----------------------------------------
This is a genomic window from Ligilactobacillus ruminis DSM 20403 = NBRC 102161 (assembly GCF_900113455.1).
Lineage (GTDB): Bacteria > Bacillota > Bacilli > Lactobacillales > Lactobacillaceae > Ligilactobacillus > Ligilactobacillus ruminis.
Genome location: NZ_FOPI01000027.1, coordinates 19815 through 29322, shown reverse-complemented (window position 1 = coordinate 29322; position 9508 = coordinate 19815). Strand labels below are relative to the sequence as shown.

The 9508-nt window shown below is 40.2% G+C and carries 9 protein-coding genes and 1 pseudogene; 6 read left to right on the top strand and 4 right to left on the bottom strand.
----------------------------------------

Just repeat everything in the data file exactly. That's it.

This is a genomic window from Ligilactobacillus ruminis DSM 20403 = NBRC 102161 (assembly GCF_900113455.1).
Lineage (GTDB): Bacteria > Bacillota > Bacilli > Lactobacillales > Lactobacillaceae > Ligilactobacillus > Ligilactobacillus ruminis.
Genome location: NZ_FOPI01000027.1, coordinates 19815 through 29322, shown reverse-complemented (window position 1 = coordinate 29322; position 9508 = coordinate 19815). Strand labels below are relative to the sequence as shown.

The 9508-nt window shown below is 40.2% G+C and carries 9 protein-coding genes and 1 pseudogene; 6 read left to right on the top strand and 4 right to left on the bottom strand.